“The 4-Hour Workweek” by Timothy Ferriss

The 4-Hour WorkweekThe 4-Hour Workweek by Timothy Ferriss
My rating: 4 of 5 stars

This is one of the titles that has been so consistently highly-praised that I had to take a look at it myself. My only regret is that I waited so long to do so.

Timothy Ferriss has been at the forefront of life hacking and body hacking, and his results have been mixed, but nonetheless impressive. This book is only one of the tales of his exploration into life hacking in such a fashion to enable him to do what he wanted, when he wanted, by hacking the system. It is definitely inspirational in that regard, but not everyone is capable of this success. One’s race, ethnicity, religion, region, and upbringing greatly influences the ability to succeed at this. I would not place Ferriss and myself in the same boat on ability to accomplish this life, just as I would not place Ferriss in the same boat as any of those living in the Flint water crisis.

That, perhaps, is the largest detractor from this title: these results are not ones that can be replicated for everyone. The system that Ferriss uses demands such a scenario: for every Ferrsis, there must be task rabbits and sales reps, call centers and janitors, etc., in order for the system to succeed.. Regardless, however, Ferriss’ advice is good and worth considering. How can I shave hours off my workweek? If my supervisor allowed, could I be paid based off performance instead of hours input? Could I telecommute? These are great ideas.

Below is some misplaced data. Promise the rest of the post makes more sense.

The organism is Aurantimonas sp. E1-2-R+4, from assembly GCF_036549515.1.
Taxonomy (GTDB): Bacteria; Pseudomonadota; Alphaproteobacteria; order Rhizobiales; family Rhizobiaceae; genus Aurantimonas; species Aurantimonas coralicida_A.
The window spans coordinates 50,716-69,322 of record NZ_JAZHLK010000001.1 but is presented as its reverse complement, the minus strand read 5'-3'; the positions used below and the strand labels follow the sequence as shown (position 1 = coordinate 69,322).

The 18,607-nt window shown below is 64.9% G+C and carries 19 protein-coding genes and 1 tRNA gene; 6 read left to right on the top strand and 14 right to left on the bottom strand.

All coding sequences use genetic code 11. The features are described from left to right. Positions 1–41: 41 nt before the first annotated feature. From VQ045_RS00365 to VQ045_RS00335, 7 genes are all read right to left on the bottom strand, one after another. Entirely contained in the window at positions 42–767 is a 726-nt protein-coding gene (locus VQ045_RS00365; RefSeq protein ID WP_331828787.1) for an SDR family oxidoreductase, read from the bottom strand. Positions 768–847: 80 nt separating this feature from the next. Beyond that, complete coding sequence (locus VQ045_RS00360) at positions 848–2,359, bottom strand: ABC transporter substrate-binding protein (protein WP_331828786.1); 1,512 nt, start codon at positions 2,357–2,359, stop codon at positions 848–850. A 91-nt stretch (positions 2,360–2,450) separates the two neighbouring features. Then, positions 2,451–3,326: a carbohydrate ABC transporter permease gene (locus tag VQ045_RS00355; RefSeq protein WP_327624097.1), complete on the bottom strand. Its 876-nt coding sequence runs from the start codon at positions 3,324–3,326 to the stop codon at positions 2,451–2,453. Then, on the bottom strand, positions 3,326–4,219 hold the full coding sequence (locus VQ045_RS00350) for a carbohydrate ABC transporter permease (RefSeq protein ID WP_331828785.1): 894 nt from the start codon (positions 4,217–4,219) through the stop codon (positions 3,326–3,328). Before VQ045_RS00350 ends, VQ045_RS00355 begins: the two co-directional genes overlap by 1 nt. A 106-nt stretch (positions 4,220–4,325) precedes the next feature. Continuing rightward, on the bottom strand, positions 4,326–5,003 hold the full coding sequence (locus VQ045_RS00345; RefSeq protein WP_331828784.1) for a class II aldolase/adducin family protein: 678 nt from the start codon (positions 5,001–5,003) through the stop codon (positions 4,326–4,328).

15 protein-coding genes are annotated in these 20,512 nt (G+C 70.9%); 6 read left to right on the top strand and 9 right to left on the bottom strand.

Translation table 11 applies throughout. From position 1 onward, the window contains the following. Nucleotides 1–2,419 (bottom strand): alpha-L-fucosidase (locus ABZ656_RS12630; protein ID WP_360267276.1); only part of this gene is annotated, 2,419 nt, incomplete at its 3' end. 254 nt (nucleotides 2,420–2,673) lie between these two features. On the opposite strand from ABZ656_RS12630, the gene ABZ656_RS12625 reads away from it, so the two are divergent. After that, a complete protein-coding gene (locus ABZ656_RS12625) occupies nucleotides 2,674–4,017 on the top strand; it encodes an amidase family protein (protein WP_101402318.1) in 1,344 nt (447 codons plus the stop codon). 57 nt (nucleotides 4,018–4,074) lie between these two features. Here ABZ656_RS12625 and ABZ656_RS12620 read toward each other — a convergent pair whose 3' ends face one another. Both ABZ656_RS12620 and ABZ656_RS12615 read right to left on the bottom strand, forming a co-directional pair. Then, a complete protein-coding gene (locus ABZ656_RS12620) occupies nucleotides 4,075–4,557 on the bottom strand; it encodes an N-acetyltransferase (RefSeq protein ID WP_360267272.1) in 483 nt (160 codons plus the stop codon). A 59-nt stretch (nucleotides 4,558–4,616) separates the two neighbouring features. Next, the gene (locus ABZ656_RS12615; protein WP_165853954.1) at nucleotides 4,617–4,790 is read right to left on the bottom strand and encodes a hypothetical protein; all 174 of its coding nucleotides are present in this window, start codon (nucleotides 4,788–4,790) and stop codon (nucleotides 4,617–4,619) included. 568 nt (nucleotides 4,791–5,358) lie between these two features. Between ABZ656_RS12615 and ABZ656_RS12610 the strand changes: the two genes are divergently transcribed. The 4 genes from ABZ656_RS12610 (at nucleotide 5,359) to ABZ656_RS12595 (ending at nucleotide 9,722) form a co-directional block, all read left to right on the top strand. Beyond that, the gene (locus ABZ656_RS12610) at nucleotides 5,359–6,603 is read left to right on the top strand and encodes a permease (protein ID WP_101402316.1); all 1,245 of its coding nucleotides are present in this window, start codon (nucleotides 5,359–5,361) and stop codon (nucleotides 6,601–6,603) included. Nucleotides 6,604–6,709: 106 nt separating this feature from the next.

At the time of this review, I know the answers are a resounding “no” for me, but it doesn’t mean it will always be that way. Perhaps the best part about this book is that it has forced me to realize that my ideas are not just dreams – they are an achievable reality if I risk enough and push enough to find this success. The hardest challenge for me is that even though I am part of the Millennial generation, I do not have the same worldview or experiences as this generation, but rather the one just prior to it. Imagine, if you will, that Gen Y is a small group of individuals just prior to the onset of technology invading every part of our homes. I am not a native, being an immigrant, but one that embraces it nonetheless. Those values are hard to mesh with Ferriss’ notions, but something to drive me nonetheless.

Disclosure: I have received a reviewer copy and/or payment in exchange for an honest review of the product mentioned in this post.

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